Despite increasing international travel activity, there is a lack of experience with parasitic disease in the Western world. We feel it is important to address this gap; therefore, two aspects of surgical treatment of parasitic disease are presented here.

Dr. Ito from Tokyo, Japan, addresses biliary parasitic diseases associated with hepatobiliary carcinoma from an epidemiologic viewpoint [1]. Flukes are classified as group 1 or 2 carcinogens by the World Health Organization (WHO) as well as by the International Agency for Research on Cancer (IARC); schistosomiasis as one example infects 200 million people worldwide being endemic in China, the Philippines, and Indonesia. There are increasing data that schistosoma infection is also an independent risk factor for the development of HCC. Diagnosis is confirmed serologically or by stool test. Efficient anthelmintic therapy can eradicate the disease.

Dr. Bhalla from New Deli, India gives an overview on hydatid disease of the liver that is of special value since echinococcosis also poses a challenge in endemic areas in Central Europe [2]. Classification of liver cysts is a prerequisite to decide on the optimal treatment modality that also includes a “wait-and-see” strategy. Puncture-Aspiration-Instillation of scolicidal agents and Reaspiration (PAIR) is feasible for many cysts without apparent cystobiliary connection. Endocystectomy is the least invasive operative procedure and best for large superficial cysts. Large central cysts with compression of surrounding structures must be treated by pericystectomy or proper liver resection. Pre- and postoperative albendazole therapy increases the rate of cure.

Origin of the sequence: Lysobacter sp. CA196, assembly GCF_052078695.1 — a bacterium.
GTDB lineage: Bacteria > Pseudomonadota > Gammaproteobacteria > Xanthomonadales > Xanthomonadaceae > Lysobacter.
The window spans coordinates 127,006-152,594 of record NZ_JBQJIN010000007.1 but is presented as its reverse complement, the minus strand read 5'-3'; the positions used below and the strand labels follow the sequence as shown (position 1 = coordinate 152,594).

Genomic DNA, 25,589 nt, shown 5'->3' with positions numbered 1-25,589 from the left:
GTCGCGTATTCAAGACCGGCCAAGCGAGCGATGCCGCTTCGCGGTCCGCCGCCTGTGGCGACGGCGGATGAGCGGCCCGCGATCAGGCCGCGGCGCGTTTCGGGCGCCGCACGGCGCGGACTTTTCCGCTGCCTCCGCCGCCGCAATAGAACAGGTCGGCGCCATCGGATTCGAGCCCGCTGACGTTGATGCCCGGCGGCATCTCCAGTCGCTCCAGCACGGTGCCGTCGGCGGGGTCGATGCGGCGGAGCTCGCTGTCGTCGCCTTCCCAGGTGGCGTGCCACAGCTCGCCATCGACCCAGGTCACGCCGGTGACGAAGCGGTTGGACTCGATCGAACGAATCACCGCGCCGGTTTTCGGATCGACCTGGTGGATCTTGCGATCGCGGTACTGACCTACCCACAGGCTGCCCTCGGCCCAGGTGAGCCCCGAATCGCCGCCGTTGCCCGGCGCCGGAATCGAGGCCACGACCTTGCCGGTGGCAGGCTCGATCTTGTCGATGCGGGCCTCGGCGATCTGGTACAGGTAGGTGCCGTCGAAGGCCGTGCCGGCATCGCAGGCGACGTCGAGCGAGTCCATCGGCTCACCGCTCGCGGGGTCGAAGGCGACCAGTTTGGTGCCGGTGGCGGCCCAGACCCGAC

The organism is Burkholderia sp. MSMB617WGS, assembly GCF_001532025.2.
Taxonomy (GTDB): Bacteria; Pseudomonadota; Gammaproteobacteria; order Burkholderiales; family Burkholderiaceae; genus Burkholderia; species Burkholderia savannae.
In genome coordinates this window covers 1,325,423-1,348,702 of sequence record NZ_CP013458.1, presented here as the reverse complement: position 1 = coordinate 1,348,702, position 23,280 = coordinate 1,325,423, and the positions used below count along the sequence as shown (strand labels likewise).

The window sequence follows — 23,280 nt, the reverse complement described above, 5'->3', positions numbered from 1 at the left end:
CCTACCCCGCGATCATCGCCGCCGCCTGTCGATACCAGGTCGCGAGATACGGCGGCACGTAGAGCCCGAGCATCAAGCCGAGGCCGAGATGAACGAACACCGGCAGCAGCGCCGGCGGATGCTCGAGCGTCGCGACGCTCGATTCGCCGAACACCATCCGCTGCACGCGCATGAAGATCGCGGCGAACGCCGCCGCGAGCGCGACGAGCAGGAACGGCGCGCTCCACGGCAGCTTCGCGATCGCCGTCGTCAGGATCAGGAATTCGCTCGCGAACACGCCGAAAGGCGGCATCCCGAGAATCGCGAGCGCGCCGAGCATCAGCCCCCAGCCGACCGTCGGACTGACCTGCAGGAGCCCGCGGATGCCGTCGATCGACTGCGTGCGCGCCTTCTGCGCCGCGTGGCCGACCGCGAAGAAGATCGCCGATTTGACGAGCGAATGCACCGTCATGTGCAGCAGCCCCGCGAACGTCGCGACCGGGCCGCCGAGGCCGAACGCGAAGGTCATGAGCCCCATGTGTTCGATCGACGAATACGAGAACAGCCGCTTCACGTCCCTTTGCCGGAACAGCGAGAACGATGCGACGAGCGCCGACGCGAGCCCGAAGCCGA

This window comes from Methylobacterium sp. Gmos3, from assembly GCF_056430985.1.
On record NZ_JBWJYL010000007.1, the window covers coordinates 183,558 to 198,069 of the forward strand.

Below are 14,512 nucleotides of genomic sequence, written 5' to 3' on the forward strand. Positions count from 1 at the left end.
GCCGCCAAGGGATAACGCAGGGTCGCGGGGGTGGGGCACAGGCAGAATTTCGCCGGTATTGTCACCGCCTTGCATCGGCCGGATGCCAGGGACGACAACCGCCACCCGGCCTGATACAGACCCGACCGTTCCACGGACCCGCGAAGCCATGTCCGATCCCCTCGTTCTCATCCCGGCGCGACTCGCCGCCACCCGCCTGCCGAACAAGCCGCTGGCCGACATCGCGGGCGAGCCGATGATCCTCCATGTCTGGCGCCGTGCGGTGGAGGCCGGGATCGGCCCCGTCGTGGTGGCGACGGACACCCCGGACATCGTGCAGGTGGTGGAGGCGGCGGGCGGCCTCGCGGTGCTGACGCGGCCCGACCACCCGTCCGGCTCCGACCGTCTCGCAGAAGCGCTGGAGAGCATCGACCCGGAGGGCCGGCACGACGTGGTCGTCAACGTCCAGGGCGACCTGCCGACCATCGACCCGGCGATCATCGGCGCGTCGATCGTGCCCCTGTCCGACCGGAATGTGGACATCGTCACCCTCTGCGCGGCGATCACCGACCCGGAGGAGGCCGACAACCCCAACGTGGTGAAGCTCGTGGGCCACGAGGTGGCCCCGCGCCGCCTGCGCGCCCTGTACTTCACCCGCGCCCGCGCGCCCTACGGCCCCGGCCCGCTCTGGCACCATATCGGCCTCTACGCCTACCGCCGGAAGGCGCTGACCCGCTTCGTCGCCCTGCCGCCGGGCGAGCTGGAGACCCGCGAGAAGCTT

These review articles outline two examples for challenges in surgery caused by parasites. The experience in the respective field can only be generated in high-incidence areas with the necessity to share this knowledge internationally. The following publications on “Parasitic Disease of the GI-Tract” represent this approach.

No conflict of interest to declare.

No funding.

Biliary parasitic diseases associated with hepatobiliary carcinoma
Visc Med
Hydatid Disease of the Liver. Visc Med
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